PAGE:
Interviews, insight & analysis on Ecommerce

Brands are failing to invest in the most trusted advertising sources

Most brands are investing the biggest portion of their budget into social media, despite it being the channel least trusted by 30% of consumers, according to a survey conducted by Mention Me and OnePoll. At the same time, referral – the most trusted source of advertising – is being overlooked by 96% of brands.

The Customer Advocacy Gap report, which surveyed 2,000 consumers and 500 senior marketers in the UK, found there is a disconnect between the channels that consumers trust and the ones that marketers are actually investing in.

59% of consumers have recommended at least one brand in the past month, rising to 89% over all time. Despite this, and 96% of marketers considering referral an important marketing channel, just 4% of them are investing the biggest portion of their budget into the channel.

The most likely group to refer brands are millennials, with 95% of 25 to 34-year-olds having done so before. On the other hand, amongst Gen Z respondents, 42% have recommend brands in the past month, while 21% never have.

“Our report highlights a stark disconnect between what consumers want and what marketers think they want. This has led to a clear mismatch between the marketing channels brands are investing in, and those most effective for driving long-term growth,” said Andy Cockburn, CEO and Co-founder of Mention Me.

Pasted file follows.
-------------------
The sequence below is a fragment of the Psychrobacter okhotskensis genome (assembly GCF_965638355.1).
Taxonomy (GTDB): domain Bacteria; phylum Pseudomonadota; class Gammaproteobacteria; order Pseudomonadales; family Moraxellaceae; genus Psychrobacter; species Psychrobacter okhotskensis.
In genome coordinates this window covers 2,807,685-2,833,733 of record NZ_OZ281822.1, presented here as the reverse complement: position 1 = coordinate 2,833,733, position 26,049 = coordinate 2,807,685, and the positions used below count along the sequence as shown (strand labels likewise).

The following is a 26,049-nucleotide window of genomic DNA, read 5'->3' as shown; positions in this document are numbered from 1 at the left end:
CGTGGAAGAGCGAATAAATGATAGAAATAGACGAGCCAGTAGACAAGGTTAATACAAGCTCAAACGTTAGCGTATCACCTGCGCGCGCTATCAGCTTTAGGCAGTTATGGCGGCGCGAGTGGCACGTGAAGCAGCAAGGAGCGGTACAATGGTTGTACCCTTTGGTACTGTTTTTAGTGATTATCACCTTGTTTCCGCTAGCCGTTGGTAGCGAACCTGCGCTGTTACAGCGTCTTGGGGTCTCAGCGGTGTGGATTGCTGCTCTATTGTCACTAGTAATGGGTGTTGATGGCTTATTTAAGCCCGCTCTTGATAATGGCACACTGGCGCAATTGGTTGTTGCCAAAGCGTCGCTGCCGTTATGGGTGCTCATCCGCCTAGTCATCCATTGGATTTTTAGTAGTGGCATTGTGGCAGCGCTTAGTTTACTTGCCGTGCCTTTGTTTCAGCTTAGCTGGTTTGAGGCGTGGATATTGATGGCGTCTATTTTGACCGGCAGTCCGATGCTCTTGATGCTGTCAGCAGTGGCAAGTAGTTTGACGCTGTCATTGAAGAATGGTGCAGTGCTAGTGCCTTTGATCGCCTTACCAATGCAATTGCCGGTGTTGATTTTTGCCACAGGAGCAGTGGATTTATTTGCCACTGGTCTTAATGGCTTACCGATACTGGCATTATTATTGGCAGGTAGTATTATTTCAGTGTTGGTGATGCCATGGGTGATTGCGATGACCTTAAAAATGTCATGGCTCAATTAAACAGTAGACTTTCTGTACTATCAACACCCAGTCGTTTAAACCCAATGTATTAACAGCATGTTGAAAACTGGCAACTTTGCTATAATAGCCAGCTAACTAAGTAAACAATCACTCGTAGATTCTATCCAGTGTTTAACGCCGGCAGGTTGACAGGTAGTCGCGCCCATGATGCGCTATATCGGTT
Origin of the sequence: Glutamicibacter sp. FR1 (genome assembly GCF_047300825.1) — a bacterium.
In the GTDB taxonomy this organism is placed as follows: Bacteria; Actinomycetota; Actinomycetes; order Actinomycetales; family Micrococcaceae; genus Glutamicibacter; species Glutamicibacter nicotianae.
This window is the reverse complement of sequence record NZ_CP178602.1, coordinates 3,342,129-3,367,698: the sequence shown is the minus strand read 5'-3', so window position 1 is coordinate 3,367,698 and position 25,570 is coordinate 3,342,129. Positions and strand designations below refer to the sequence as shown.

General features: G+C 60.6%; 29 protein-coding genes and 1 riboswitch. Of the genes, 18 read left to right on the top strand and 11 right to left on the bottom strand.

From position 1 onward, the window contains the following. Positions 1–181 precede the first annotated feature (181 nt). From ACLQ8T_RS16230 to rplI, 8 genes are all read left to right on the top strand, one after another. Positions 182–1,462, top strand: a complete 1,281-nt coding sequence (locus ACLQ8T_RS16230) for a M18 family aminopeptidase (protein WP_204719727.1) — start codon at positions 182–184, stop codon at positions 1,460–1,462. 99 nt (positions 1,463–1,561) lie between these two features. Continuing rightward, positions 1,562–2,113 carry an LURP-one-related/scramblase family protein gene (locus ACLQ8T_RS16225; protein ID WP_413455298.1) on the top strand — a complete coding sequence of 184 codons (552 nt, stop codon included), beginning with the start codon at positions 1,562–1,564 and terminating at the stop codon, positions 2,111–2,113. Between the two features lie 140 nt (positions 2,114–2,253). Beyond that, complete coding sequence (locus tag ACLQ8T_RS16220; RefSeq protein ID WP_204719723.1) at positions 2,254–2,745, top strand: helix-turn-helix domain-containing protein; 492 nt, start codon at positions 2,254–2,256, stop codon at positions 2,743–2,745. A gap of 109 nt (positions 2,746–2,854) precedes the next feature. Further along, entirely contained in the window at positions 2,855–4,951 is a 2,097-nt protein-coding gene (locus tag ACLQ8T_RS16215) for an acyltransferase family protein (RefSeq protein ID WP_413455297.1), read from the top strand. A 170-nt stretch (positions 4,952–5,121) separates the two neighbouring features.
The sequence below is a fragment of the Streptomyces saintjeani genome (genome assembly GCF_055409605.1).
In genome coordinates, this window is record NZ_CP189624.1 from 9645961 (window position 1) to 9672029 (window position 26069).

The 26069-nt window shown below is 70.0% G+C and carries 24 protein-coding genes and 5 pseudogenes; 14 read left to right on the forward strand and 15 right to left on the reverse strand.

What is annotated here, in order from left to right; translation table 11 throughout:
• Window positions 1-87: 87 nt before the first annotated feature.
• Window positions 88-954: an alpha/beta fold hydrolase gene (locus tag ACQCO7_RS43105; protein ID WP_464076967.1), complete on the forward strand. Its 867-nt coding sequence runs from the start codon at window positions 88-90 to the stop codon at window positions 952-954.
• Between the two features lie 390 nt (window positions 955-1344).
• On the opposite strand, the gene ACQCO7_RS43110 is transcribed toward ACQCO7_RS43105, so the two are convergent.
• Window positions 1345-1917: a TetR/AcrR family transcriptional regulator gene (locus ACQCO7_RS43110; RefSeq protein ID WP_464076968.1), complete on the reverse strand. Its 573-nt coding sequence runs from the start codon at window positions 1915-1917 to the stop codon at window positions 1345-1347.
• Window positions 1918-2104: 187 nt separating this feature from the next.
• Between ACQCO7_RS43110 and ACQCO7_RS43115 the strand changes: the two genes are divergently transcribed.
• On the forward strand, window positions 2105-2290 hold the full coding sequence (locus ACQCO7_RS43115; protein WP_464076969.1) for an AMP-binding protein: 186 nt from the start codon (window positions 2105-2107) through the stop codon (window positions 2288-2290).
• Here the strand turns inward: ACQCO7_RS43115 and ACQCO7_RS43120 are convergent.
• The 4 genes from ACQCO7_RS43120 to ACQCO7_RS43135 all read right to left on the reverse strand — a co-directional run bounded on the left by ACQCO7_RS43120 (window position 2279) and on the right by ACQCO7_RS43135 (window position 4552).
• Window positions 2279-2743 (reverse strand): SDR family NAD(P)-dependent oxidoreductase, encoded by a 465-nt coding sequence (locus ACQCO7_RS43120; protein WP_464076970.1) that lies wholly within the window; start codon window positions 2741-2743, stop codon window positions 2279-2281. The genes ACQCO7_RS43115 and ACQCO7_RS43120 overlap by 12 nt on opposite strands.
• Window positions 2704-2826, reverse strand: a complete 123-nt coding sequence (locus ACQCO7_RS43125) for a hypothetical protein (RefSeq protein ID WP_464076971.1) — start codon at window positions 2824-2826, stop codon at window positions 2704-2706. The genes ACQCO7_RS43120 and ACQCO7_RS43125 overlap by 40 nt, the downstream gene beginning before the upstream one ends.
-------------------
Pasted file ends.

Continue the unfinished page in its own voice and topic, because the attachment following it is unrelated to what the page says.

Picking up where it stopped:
“The businesses that look beyond short-term tactics like paid social and search, and adopt an advocacy-first mindset will be the ones to win in the post-pandemic world of ecommerce. That means identifying their best customers, treating them well, and driving their brand fans to introduce new customers. As third-party data rapidly disappears and previously relied-upon channels fall short, thinking advocacy-first has never been so critical to business survival.”

The research also found that price and product quality are the biggest influences on purchases and recommendations, though brands don’t entirely realise this. Consumers and marketers both cited product quality as the top consideration, but 32% saw it as the most important versus 26% of marketers who predicted that would be the case. For price, the gap was wider at 22% versus 12%.

Moreover, only 8% of consumers see the experience as their biggest consideration when buying from or recommending brands, while 21% of marketers believe this is the most important factor.

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